Sawyer Brown's Miller Fun at Shootout Arthritis Foundation
by Stan Crawley
Thanks to Mark Miller of the country music band Sawyer Brown and Ryuji Imada of the Nationwide Tour, the Arthritis Foundation is better off by $4,000.
It took Miller getting closest-to-the-pin on a bonus putt on the final hole Tuesday afternoon at the Black Creek Club for the duo to win the Regions Bank-Morgan Keegan Pro-Celebrity Shootout.
Imada, a former golfer at the University of Georgia, won the Nationwide event last weekend at The Cliffs Golf and Country Club in Greenville, S.C. Miller, whose band was catapulted to its success after an appearance on Star Search in 1983, wore a University of Kentucky hat during the skins game.
After the match, Imada was asked if they talked about Georgia and Kentucky.
"No, I don't care if he's from Kentucky," Imada said. "As long as he's not from Tennessee."
Imada was then asked if he had ever heard of any song from the band Sawyer Brown, "I may have," he said with a laugh.
Everybody involved had fun during the Celebrity Shootout, and four local charities of the Chattanooga Classic prospered. Imada and Miller finished with four skins to make the Arthritis Foundation the biggest winner.
With one skin each and earning $2,000 each for their charities were former major league pitcher Rick Honeycutt and pro golfer D.J. Trahan (T.C. Thompson Children's Hospital) and UTC athletic director Steve Sloan and pro golfer Victor Schwamkrug (Alexian Brothers). NFL place-kicker Morten Anderson and pro golfer Sonny Skinner picked up no skins, but still made $1,000 for First Tee of Chattanooga.
"This is an incredible course," Miller said. "The greens are as good as any I've ever played. That was fun."
Miller picked up the game of golf while touring with his band. He plays a 10 handicap out of the Golf Club of Tennessee.
"I've never had a lesson," Miller said. "This is just something I do from day to day. I've been doing it for 15 years on the road. I mainly came here to help out my buddy, Vince Gill, who couldn't make the trip."
Imada, whose roomate at the University of Georgia was Michael Morrison II from Dalton, Ga., said the course was in "great shape."
"Really, it's about the same as last August," he said. "It seemed a bit longer when I played this morning, but maybe that was because it was cold. There are a lot of great holes18, 12, 13, 9. You have to keep the ball in the fairway and make putts."
Jason Bohn won the Chattanooga Classic last year at 23-under when August rains kept the greens soft all week. No rain is expected this week with weekend temperatures expected near 90 degrees.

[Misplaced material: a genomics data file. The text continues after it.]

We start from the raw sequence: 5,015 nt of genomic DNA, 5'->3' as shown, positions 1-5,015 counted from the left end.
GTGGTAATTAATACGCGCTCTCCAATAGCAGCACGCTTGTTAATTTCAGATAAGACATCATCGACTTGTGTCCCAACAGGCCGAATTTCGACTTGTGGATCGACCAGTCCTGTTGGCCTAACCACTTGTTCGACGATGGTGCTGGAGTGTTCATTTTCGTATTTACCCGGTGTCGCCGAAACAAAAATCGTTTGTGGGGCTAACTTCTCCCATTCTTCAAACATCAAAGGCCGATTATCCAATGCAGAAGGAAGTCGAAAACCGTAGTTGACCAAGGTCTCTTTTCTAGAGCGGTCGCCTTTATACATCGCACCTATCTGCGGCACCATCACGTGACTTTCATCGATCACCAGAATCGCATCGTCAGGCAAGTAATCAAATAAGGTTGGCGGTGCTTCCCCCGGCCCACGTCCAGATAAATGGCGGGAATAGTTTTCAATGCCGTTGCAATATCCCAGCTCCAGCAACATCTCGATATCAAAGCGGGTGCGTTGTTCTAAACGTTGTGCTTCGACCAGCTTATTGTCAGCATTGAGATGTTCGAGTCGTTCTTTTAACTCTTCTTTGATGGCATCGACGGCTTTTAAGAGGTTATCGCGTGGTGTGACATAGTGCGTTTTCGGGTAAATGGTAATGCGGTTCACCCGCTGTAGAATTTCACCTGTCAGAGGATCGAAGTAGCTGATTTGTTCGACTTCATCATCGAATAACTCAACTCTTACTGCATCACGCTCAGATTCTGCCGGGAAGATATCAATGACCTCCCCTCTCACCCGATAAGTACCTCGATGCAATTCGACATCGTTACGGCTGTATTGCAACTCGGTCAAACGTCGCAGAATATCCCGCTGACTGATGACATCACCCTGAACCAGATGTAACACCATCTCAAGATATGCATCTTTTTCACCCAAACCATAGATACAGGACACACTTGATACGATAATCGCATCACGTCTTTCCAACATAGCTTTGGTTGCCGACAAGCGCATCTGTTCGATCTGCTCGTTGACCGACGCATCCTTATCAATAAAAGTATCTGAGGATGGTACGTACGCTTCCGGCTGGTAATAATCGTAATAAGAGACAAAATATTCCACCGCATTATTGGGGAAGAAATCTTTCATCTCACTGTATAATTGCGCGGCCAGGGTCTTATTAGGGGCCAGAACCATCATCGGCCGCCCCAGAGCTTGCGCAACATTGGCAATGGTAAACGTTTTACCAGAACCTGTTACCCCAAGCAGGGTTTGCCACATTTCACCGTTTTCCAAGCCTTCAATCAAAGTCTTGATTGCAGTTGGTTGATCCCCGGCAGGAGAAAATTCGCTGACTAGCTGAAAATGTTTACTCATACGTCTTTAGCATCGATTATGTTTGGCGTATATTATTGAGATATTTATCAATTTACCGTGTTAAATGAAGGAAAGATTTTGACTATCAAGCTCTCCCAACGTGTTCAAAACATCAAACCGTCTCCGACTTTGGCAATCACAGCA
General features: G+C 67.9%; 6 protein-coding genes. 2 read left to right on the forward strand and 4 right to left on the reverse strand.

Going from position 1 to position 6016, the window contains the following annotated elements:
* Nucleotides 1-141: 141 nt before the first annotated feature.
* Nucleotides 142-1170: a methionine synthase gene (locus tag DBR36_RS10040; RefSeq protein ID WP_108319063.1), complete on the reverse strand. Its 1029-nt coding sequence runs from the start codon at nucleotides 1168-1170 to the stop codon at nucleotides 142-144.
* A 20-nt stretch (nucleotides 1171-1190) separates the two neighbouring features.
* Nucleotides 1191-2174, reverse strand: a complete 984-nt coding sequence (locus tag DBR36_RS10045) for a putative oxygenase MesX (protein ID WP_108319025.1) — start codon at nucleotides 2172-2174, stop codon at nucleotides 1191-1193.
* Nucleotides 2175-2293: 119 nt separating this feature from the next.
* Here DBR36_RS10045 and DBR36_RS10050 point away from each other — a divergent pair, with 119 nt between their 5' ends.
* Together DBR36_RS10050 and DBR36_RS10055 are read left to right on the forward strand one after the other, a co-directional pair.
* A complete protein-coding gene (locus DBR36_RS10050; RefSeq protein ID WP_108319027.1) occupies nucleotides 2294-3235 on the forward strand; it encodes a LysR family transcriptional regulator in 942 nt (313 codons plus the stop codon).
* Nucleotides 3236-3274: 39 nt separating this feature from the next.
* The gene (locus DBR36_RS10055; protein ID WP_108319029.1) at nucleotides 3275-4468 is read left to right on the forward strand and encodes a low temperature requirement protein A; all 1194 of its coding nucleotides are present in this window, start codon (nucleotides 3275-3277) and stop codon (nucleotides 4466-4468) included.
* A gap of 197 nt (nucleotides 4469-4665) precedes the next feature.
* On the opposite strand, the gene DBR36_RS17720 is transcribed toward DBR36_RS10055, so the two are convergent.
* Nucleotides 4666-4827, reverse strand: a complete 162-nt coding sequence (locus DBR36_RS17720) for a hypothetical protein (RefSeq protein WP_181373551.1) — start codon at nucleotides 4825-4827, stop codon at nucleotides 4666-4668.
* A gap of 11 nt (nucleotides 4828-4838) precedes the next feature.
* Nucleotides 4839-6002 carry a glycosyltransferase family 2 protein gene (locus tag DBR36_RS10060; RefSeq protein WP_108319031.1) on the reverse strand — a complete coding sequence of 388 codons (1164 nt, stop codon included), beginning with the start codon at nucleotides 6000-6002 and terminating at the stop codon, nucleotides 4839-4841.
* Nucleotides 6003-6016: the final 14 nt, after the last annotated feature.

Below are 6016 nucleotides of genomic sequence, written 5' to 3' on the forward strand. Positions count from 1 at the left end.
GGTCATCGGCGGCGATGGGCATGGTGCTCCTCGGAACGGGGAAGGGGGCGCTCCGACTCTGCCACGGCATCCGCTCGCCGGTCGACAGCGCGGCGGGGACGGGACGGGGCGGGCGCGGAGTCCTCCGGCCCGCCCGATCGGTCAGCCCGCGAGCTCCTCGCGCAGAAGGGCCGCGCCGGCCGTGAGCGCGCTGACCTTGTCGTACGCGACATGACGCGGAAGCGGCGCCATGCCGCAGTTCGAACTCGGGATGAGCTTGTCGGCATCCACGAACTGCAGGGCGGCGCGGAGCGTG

"If the greens get firm, we won't have another 23-under," Imada said. "I think maybe 15- to 20-under, though."
ANDERSON GOOD UNDER PRESSURE: Imada thought Morten Anderson's bonus putt on the final hole was closer than Miller's. Anderson thought the same thing.
"I thought we were closest," Anderson said. "Sudden death, that what I'm good at. I stunk the rest of the day, but I pulled it off on that putt at the end." The 44-year-old Anderson, who has punted for the New Orleans Saints and Atlanta Falcons, will be back with the Kansas City Chiefs this year. He has no plan for retirement after 23 years in the NFL.
"I want to play until I'm 50," Anderson said. "I feel pretty good. I think the Chiefs improved their defense. I think we'll have a solid year."
Anderson was asked which hat he would wear if voted into the NFL Hall of Fame.
"I hung my hat in New Orleans for 13 years," he said. "I went to a Super Bowl with Atlanta, and I've enjoyed my time in Kansas City. It will be a tough decision. I'll have to get in before I decide. I don't want to jinx it."
Anderson got to watch one of Peyton Manning's best performances last season when the Indianapolis Colts beat the Chiefs in the playoffs. Still, he isn't ready to call Manning the best ever.
"Joe Montana was just so consistent," Anderson said. "He was the best I've ever seen. He was so good for so long and won some Super Bowls. Peyton is excellent, but he's still young."
Anderson also said playing golf is similar to kicking the football. "These guys out here are amazing," he said. "It's a whole different game than I play. They strike the ball so effortlessly and it goes 300 yards. Even the small guys just rip the ball.
"Both golf and kicking are mental games. You must know how to hit it and you have to trust your swing."
HONEYCUTT LIKES COURSE: Honeycutt enjoyed the skins game and got to see an old friend in Anderson, who has played in Honeycutt's golf tournament several times. "Today was a blast," Honeycutt said. "It's been a couple of years since I've played Black Creek, but it is really nice, really plush. The greens have always been good and the course is maturing very nicely."
RIDDLE SAYS GREENS WILL GET FASTER: Black Greek general manager Rob Riddle, who will be playing in the tournament, said the greens will get much faster late in the week.
"I think these tour guys will be surprised," he said. "We're double-cutting them and rolling them twice a day."
Riddle said he turned in a good effort in a practice round on Tuesday.
"I don't think I missed a green," he said. "Of course, it didn't count today."
LONG DRIVE WON BY SCHWAMKRUG: Schwamkrug, who averaged 339.3 yards on the Nationwide tour in 2004, won the Franklin American Mortgage Long Drive Contest on Tuesday afternoon with a drive of 339 yards.
Schwamkrug has been a member of the Nationwide Tour since 2000. He was 90th on the money list last year.
Other winners: Adult--Brett Martin, Decatur, Ala., 325 yards; Adult female--Beth Felts, Chattanooga; Junior female--Sara Beach, Chattanooga; Junior male--Kyle Smith, Powder Springs, Ga.; Senior male--Sam Woolwine, executive director of the Chattanooga Classic.
copyright © by Stan Crawley
posted on line at The Chattanoogan May 4, 2004
Stan Crawley is a staff writer for The Chattanoogan
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